I LEFT South Africa in 1961 to live in England, writes Brian Oosthuysen.

I left behind a country full of race hatred and in which the president said: “The only time I wish to see a black person on his knees in a white church is when he is cleaning the floor”.

I arrived in a country which also had its faults (“No Irish, No blacks, No dogs”) but which showed a kind, friendly welcome to immigrants like me and my family.

Sadly now we have the rise of the far right in our country and race hatred is growing, with acts of violence against the Muslim community becoming the norm.

The horror of Christchurch in New Zealand, a friendly, warm nation, must be a warning to us here in England.

I think we should show our friendliness to the Muslims living within our country, welcoming them and ensuring that they become accepted members of the country in which they now live.

I think we should go out of our way to greet Muslims and, of course, others, who have chosen to live in this country.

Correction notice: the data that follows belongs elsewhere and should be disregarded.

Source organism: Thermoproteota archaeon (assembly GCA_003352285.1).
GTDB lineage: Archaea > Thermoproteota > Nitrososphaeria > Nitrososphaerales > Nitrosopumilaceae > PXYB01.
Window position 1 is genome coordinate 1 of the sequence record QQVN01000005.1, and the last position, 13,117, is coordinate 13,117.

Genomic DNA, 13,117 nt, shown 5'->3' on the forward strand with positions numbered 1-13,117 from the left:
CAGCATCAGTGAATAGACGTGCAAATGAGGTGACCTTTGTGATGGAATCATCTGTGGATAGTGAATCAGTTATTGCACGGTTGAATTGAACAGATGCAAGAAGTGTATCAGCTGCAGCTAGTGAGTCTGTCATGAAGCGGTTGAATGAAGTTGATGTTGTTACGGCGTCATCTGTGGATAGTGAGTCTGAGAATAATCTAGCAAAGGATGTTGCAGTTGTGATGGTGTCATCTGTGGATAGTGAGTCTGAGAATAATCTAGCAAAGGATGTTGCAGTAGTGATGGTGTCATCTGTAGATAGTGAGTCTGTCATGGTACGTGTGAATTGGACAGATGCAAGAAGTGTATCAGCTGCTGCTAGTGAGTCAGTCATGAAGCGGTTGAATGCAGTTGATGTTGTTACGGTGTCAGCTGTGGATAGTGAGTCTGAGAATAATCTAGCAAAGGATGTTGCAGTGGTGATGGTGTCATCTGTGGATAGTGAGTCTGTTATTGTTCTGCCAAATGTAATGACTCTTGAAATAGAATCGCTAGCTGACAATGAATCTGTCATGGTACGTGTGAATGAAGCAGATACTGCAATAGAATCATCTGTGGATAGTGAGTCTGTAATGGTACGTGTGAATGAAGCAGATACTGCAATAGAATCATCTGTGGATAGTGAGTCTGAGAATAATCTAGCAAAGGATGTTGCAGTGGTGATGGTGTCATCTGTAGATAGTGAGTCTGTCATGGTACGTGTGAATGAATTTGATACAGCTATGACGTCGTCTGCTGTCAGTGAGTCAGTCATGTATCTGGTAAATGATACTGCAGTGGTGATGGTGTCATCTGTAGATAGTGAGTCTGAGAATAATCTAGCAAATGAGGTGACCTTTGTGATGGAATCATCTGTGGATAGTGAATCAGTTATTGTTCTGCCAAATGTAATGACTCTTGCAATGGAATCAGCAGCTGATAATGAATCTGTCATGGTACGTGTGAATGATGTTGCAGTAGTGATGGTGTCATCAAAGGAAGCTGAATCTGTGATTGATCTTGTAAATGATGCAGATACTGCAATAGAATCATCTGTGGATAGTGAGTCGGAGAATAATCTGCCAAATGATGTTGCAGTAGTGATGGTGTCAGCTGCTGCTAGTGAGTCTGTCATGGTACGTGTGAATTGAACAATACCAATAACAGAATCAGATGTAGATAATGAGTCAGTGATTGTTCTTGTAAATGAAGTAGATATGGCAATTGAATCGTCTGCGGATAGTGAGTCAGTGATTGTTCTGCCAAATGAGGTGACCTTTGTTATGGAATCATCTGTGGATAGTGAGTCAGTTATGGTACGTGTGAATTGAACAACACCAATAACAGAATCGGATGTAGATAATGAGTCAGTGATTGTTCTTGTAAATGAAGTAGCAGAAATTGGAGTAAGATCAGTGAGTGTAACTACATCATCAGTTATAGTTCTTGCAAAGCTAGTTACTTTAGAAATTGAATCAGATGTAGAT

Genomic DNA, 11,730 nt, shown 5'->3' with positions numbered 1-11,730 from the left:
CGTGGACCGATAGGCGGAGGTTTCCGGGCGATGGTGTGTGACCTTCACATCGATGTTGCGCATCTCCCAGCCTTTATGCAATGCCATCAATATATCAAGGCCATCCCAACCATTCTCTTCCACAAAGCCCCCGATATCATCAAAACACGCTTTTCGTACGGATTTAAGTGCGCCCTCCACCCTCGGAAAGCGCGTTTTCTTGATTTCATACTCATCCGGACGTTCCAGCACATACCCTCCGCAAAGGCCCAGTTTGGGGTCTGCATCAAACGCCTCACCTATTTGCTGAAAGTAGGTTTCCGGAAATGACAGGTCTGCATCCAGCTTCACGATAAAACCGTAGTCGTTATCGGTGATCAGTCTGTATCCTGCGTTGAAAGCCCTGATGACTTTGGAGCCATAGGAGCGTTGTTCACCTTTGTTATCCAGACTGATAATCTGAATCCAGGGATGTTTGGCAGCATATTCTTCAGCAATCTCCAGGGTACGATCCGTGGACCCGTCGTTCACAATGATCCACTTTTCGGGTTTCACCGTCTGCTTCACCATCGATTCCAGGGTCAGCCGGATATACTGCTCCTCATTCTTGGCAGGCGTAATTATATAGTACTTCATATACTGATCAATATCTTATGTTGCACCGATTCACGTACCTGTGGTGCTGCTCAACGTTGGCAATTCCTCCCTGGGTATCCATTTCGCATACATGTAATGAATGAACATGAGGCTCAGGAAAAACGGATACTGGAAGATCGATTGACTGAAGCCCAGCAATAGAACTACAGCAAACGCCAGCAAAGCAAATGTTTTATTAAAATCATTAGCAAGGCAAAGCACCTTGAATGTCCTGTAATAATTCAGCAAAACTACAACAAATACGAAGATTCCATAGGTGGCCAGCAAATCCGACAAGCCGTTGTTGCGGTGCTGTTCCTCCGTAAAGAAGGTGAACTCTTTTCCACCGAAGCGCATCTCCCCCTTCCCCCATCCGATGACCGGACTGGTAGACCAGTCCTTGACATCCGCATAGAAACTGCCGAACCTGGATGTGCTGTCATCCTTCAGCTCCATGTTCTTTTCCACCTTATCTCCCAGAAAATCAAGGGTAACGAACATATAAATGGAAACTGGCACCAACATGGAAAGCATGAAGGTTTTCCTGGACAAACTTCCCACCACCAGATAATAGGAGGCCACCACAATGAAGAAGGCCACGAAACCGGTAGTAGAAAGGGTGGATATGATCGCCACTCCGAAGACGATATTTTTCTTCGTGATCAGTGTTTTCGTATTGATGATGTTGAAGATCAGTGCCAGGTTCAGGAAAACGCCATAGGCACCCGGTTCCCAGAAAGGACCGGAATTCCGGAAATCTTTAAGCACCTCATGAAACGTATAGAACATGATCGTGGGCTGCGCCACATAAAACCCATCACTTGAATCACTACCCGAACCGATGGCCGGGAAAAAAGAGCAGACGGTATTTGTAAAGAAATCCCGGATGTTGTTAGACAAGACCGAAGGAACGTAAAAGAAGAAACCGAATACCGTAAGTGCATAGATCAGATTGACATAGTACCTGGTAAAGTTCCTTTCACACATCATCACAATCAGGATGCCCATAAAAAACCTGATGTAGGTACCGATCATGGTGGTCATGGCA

I believe firmly in the diversity I see around me and am not worried, where Nigel Farage is worried, about people I hear walking around, speaking in a language which is not English.

I thought of having a meeting in, say, the front of the Sub rooms simply to show our horror at the events in New Zealand, where 50 people, including young children, were mercilessly killed.

It would be a meeting where all the church leaders, the Muslim Imams, Jewish Rabbis and those without any faith but sharing a feeling of love for all our fellow citizens could meet and show that we will not accept the vile behaviour of those filled with hatred.

I was very moved by the Muslim man in Christchurch who had lost a member of his family but who nonetheless said he forgave the assassin and loved him.

If he can show such love then surely we can do the same.

Brian Oosthuysen